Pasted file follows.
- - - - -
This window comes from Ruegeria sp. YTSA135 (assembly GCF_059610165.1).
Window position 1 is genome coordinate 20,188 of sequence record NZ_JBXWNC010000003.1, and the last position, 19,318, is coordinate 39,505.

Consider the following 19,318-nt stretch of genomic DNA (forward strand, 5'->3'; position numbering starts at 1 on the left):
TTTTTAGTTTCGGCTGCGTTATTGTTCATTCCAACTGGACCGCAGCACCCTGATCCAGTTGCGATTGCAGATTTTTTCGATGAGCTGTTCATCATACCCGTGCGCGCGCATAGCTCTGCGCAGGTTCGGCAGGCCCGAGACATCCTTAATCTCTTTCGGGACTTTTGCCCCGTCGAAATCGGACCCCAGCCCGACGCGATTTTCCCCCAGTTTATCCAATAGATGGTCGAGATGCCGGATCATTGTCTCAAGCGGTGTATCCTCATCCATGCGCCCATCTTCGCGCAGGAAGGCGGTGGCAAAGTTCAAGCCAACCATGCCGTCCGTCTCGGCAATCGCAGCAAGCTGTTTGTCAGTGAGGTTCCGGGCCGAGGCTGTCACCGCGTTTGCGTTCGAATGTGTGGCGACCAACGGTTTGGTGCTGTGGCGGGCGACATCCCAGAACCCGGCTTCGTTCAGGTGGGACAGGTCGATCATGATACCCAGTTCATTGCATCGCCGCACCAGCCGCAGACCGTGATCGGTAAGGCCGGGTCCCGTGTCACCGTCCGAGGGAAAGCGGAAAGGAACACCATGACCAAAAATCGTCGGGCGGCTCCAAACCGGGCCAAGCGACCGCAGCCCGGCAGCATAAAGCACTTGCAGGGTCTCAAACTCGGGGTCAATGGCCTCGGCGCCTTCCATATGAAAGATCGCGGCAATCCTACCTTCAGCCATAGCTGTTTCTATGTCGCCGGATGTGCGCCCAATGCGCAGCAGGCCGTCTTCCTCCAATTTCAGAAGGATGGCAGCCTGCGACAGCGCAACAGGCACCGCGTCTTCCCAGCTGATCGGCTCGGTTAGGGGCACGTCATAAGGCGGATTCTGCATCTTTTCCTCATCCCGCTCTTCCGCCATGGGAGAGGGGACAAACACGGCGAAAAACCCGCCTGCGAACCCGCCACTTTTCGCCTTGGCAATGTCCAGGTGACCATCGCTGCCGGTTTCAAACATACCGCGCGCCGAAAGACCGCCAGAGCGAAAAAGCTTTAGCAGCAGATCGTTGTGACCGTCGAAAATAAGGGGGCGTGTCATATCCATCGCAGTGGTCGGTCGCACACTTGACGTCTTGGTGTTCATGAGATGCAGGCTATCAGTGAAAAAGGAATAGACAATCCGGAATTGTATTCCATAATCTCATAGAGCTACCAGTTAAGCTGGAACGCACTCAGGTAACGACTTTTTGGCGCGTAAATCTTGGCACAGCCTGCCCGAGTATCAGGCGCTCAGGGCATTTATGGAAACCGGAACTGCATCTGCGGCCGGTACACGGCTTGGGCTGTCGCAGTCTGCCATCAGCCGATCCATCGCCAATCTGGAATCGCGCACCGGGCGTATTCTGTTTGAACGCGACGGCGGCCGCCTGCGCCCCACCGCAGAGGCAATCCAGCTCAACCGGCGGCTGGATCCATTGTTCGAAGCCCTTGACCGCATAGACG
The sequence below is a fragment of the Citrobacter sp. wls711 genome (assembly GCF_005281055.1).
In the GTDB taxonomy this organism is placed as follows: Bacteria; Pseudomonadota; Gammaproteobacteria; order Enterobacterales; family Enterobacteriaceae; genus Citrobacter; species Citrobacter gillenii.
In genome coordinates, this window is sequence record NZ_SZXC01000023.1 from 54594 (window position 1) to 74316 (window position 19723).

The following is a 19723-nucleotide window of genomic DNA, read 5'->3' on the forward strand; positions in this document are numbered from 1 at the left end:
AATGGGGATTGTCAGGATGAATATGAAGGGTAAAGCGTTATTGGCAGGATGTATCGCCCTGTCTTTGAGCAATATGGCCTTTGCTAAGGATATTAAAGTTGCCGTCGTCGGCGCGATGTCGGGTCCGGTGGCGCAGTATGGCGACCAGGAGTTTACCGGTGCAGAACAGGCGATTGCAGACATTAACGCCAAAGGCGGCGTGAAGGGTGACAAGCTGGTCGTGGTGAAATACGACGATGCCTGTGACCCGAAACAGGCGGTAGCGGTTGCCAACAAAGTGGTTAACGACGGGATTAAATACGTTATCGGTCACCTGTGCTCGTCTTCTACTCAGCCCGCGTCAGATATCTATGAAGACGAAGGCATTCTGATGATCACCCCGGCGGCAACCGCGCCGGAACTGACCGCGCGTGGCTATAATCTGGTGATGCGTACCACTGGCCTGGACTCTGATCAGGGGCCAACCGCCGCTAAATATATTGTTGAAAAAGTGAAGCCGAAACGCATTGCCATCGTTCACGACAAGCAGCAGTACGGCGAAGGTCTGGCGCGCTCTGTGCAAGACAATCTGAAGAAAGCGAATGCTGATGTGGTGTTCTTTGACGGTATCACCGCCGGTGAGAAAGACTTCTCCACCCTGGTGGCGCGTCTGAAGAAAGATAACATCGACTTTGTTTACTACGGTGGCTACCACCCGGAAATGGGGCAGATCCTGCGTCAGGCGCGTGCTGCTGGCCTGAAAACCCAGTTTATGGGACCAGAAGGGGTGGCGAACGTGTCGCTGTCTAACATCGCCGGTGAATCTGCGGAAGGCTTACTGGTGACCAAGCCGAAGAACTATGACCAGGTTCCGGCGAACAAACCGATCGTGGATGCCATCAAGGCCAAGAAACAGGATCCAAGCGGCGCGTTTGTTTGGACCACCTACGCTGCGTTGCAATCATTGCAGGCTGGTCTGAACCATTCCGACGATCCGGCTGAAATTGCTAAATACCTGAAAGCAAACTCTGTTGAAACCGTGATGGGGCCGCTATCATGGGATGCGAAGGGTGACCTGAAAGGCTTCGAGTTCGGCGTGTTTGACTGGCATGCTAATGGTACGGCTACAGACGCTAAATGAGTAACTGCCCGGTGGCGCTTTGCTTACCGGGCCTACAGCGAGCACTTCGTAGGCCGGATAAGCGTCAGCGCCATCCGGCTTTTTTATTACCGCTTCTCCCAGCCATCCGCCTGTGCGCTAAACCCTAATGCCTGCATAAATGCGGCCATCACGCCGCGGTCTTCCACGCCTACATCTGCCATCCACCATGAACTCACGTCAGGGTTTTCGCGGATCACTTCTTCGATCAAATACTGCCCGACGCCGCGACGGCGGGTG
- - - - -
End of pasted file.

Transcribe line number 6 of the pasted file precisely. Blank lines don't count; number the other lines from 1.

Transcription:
In the GTDB taxonomy this organism is placed as follows: Bacteria; Pseudomonadota; Gammaproteobacteria; order Enterobacterales; family Enterobacteriaceae; genus Citrobacter; species Citrobacter gillenii.